When academics cooperate with Israel, they lend its apartheid policies a veneer of respectability.
The task of critical intellectuals is to challenge the spurious legitimacy that some of our colleagues in universities have conferred on Israel and to expose the lies told by officialdom.
Our task is all the more important, considering that the Irish media has for the most part refused to investigate our country’s academic cooperation with Israel.
At our launch, Academics for Palestine presented a list of more than 140 Irish academics who support calls for a boycott of Israel.
This builds on a previous initiative some of us took during Israel’s attack on Lebanon in 2006, when more than 60 academics signed a letter to The Irish Times seeking a moratorium on EU funding for Israeli universities.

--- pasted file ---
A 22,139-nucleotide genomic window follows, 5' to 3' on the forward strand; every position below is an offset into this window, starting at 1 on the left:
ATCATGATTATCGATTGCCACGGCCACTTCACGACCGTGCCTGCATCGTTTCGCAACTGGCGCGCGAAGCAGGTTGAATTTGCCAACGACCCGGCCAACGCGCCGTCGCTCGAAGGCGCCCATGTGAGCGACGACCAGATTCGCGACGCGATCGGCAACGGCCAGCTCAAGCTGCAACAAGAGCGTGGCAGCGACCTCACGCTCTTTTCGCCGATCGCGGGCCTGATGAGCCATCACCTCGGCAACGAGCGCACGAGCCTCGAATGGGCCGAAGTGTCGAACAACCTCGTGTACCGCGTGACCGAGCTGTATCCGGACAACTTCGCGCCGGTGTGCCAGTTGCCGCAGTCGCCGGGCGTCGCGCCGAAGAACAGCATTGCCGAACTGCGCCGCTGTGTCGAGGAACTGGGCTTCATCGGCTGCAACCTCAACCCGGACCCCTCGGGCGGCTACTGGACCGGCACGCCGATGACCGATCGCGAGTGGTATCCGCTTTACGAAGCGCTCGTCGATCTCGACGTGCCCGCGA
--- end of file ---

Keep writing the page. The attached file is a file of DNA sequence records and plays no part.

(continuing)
Last year the Teachers Union of Ireland, which represents university lecturers, also voted to support the academic boycott against Israel.
The academic boycott is a legal and peaceful way for Irish academics — and academics everywhere — to take action against the Israeli occupation.
Given Ireland’s own history of oppression, it is only natural that we should stand in solidarity with the Palestinians.
Conor McCarthy teaches English literature at the National University of Ireland in Maynooth, near Dublin.
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